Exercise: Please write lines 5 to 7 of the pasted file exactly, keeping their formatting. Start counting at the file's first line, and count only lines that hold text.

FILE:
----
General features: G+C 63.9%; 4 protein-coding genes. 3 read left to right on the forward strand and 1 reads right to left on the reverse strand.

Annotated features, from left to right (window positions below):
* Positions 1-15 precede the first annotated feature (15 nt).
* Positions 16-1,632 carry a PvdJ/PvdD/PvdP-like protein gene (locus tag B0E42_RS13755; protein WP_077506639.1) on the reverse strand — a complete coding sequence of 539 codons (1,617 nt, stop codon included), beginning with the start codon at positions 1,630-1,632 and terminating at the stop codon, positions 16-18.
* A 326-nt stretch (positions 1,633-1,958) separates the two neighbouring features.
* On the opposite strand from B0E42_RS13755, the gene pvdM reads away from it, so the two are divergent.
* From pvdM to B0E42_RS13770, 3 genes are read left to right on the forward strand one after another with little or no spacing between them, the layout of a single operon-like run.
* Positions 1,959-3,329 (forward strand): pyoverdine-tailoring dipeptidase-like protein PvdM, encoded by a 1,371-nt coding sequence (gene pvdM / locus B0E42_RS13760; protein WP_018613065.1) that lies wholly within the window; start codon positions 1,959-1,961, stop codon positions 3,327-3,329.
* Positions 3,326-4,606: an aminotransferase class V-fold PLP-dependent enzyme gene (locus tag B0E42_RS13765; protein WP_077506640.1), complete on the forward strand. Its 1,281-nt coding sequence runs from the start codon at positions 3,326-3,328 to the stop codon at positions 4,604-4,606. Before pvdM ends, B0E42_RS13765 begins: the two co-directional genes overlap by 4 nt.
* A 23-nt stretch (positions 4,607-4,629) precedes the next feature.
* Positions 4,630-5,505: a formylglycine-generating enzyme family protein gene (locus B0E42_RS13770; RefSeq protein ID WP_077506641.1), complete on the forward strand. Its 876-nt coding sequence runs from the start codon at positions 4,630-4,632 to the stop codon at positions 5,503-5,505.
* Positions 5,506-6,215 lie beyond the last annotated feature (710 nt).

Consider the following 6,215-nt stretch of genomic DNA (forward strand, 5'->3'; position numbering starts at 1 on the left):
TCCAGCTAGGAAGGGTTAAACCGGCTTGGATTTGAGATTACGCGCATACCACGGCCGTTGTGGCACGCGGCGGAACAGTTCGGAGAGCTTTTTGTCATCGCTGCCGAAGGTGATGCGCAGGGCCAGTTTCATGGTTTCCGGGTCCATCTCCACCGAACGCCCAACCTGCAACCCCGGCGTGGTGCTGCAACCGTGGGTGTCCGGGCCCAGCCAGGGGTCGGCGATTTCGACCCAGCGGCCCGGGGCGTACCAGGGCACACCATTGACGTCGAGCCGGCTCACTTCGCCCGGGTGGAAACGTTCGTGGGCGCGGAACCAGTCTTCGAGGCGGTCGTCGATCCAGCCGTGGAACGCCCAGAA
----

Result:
* A 326-nt stretch (positions 1,633-1,958) separates the two neighbouring features.
* On the opposite strand from B0E42_RS13755, the gene pvdM reads away from it, so the two are divergent.
* From pvdM to B0E42_RS13770, 3 genes are read left to right on the forward strand one after another with little or no spacing between them, the layout of a single operon-like run.